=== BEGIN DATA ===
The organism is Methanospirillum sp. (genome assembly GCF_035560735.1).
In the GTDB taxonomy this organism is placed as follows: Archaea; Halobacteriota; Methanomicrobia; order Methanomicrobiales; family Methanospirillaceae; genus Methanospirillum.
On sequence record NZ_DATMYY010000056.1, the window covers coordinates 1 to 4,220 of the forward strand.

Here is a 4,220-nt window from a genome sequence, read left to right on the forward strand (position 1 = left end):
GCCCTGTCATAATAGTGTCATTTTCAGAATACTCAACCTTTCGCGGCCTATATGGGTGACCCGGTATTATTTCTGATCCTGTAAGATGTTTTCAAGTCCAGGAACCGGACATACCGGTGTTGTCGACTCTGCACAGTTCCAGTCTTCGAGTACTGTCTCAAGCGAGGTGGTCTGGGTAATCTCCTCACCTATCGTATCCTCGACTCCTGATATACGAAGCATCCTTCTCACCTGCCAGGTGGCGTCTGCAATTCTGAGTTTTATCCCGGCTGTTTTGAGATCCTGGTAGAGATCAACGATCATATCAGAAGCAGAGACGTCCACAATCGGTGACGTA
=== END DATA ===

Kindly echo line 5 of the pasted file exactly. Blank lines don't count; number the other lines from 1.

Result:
GCCCTGTCATAATAGTGTCATTTTCAGAATACTCAACCTTTCGCGGCCTATATGGGTGACCCGGTATTATTTCTGATCCTGTAAGATGTTTTCAAGTCCAGGAACCGGACATACCGGTGTTGTCGACTCTGCACAGTTCCAGTCTTCGAGTACTGTCTCAAGCGAGGTGGTCTGGGTAATCTCCTCACCTATCGTATCCTCGACTCCTGATATACGAAGCATCCTTCTCACCTGCCAGGTGGCGTCTGCAATTCTGAGTTTTATCCCGGCTGTTTTGAGATCCTGGTAGAGATCAACGATCATATCAGAAGCAGAGACGTCCACAATCGGTGACGTA